14. ^ Baig AM, Ahmad HR (June 2017). "M1-muscarinic GPCR homolog in unicellular eukaryotes: featuring Acanthamoeba spp bioinformatics 3D-modelling and experimentations". Journal of Receptor and Signal Transduction Research. 37 (3): 267–275. doi:10.1080/10799893.2016.1217884. PMID 27601178. S2CID 5234123.
  15. ^ Baig AM (August 2016). "Primary Amoebic Meningoencephalitis: Neurochemotaxis and Neurotropic Preferences of Naegleria fowleri". ACS Chemical Neuroscience. 7 (8): 1026–9. doi:10.1021/acschemneuro.6b00197. PMID 27447543.
  16. ^ Uchimura N, North RA (March 1990). "Muscarine reduces inwardly rectifying potassium conductance in rat nucleus accumbens neurones". The Journal of Physiology. 422 (1): 369–80. doi:10.1113/jphysiol.1990.sp017989. PMC 1190137. PMID 1693682.
  17. ^ Hamilton SE, Loose MD, Qi M, Levey AI, Hille B, McKnight GS, Idzerda RL, Nathanson NM (November 1997). "Disruption of the m1 receptor gene ablates muscarinic receptor-dependent M current regulation and seizure activity in mice". Proceedings of the National Academy of Sciences of the United States of America. 94 (24): 13311–6. Bibcode:1997PNAS...9413311H. doi:10.1073/pnas.94.24.13311. PMC 24305. PMID 9371842.
  18. ^ Shirey JK, Brady AE, Jones PJ, Davis AA, Bridges TM, Kennedy JP, Jadhav SB, Menon UN, Xiang Z, Watson ML, Christian EP, Doherty JJ, Quirk MC, Snyder DH, Lah JJ, Levey AI, Nicolle MM, Lindsley CW, Conn PJ (November 2009). "A selective allosteric potentiator of the M1 muscarinic acetylcholine receptor increases activity of medial prefrontal cortical neurons and restores impairments in reversal learning". The Journal of Neuroscience. 29 (45): 14271–86. doi:10.1523/JNEUROSCI.3930-09.2009. PMC 2811323. PMID 19906975.
  19. ^ Bradley SJ, Bourgognon JM, Sanger HE, Verity N, Mogg AJ, White DJ, Butcher AJ, Moreno JA, Molloy C, Macedo-Hatch T, Edwards JM, Wess J, Pawlak R, Read DJ, Sexton PM, Broad LM, Steinert JR, Mallucci GR, Christopoulos A, Felder CC, Tobin AB (February 2017). "M1 muscarinic allosteric modulators slow prion neurodegeneration and restore memory loss". The Journal of Clinical Investigation. 127 (2): 487–499. doi:10.1172/JCI87526. PMC 5272187. PMID 27991860.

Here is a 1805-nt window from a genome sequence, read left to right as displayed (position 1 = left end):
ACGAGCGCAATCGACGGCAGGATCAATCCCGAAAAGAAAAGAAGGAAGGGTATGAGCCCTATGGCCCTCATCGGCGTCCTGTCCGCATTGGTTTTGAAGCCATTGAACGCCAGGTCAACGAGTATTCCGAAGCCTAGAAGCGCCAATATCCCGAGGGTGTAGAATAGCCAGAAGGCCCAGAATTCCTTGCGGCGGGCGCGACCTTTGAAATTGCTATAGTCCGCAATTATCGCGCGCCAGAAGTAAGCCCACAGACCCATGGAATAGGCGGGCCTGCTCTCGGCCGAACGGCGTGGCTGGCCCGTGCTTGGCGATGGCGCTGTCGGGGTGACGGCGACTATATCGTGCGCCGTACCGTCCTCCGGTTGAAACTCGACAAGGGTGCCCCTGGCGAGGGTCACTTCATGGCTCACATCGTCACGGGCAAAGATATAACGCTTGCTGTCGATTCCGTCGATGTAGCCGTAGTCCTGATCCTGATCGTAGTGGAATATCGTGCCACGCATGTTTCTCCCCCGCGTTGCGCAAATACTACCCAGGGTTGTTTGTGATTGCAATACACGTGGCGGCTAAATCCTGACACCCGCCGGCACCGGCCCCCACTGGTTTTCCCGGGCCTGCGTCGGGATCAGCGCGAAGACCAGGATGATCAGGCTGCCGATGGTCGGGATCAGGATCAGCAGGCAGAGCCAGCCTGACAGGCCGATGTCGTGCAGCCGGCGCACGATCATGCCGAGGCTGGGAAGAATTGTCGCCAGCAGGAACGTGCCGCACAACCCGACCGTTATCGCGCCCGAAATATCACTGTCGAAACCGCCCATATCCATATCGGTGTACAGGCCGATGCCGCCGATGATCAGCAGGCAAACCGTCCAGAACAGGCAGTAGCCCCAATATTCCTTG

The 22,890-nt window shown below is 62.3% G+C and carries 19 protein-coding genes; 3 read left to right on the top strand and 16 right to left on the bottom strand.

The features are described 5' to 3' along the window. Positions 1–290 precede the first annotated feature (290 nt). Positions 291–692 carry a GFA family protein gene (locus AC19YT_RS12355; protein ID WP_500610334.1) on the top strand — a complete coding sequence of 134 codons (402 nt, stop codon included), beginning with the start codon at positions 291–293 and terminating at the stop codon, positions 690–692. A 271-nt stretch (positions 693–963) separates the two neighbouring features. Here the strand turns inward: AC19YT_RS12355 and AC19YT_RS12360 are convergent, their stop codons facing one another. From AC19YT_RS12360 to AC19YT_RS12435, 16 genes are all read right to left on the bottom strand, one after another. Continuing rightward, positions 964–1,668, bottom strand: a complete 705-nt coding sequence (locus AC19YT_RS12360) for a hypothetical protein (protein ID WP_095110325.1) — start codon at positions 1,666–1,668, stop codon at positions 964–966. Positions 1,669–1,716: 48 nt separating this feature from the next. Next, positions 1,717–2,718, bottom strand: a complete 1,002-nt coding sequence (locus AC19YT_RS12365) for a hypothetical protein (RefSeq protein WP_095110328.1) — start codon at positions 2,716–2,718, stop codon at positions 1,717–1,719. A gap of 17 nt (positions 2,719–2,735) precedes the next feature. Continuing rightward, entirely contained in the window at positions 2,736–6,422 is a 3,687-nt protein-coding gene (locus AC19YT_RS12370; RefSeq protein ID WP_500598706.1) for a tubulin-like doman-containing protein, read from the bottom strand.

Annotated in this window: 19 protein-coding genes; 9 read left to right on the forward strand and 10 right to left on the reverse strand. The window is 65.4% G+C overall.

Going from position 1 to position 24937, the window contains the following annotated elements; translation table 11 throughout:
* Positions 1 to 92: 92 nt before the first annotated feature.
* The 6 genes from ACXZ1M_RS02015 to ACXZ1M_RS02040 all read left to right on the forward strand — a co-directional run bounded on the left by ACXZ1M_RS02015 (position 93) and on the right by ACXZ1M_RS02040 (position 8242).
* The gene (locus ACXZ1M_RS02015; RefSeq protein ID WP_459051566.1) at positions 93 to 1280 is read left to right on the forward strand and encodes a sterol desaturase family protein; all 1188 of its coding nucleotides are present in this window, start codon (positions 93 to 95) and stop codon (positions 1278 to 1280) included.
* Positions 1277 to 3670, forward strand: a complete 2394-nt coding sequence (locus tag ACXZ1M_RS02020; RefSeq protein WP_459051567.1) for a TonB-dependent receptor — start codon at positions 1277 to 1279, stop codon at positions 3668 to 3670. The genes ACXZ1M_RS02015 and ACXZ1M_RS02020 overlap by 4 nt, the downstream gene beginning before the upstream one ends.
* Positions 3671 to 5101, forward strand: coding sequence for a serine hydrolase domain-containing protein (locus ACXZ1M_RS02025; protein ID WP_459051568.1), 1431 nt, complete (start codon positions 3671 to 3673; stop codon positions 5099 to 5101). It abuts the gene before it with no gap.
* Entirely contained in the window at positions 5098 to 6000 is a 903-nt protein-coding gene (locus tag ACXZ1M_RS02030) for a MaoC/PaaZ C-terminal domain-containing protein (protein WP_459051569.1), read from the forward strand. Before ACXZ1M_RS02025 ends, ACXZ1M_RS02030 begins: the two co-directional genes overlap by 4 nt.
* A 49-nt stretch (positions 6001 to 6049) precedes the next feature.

20. ^ a b Marlo JE, Niswender CM, Days EL, Bridges TM, Xiang Y, Rodriguez AL, Shirey JK, Brady AE, Nalywajko T, Luo Q, Austin CA, Williams MB, Kim K, Williams R, Orton D, Brown HA, Lindsley CW, Weaver CD, Conn PJ (March 2009). "Discovery and characterization of novel allosteric potentiators of M1 muscarinic receptors reveals multiple modes of activity". Molecular Pharmacology. 75 (3): 577–88. doi:10.1124/mol.108.052886. PMC 2684909. PMID 19047481.
  21. ^ Newhouse, Paul (25 May 2021). "Multiple Ascending Dose Phase I Study of the M1 Positive Allosteric Modulator VU0467319". Vanderbilt University Medical Center. ((cite journal)): Cite journal requires |journal= (help)
  22. ^ Smith DL, Davoren JE, Edgerton JR, Lazzaro JT, Lee CW, Neal S, Zhang L, Grimwood S (September 2016). "Characterization of a Novel M1 Muscarinic Acetylcholine Receptor Positive Allosteric Modulator Radioligand, [3H]PT-1284". Molecular Pharmacology. 90 (3): 177–87. doi:10.1124/mol.116.104737. PMID 27382013.
  23. ^ Hennies, H. H.; Friderichs, E.; Schneider, J. (1988). "Receptor binding, analgesic and antitussive potency of tramadol and other selected opioids". Arzneimittel-Forschung. 38 (7): 877–880. PMID 2849950.
  24. ^ Edwards Pharmaceuticals, Inc.; Belcher Pharmaceuticals, Inc. (May 2010). "DailyMed". U.S. National Library of Medicine. Retrieved 13 January 2013.
  25. ^ Eltze M, Figala V (December 1988). "Affinity and selectivity of biperiden enantiomers for muscarinic receptor subtypes". European Journal of Pharmacology. 158 (1–2): 11–9. doi:10.1016/0014-2999(88)90247-6. PMID 3220113.

Further reading

This article incorporates text from the United States National Library of Medicine, which is in the public domain.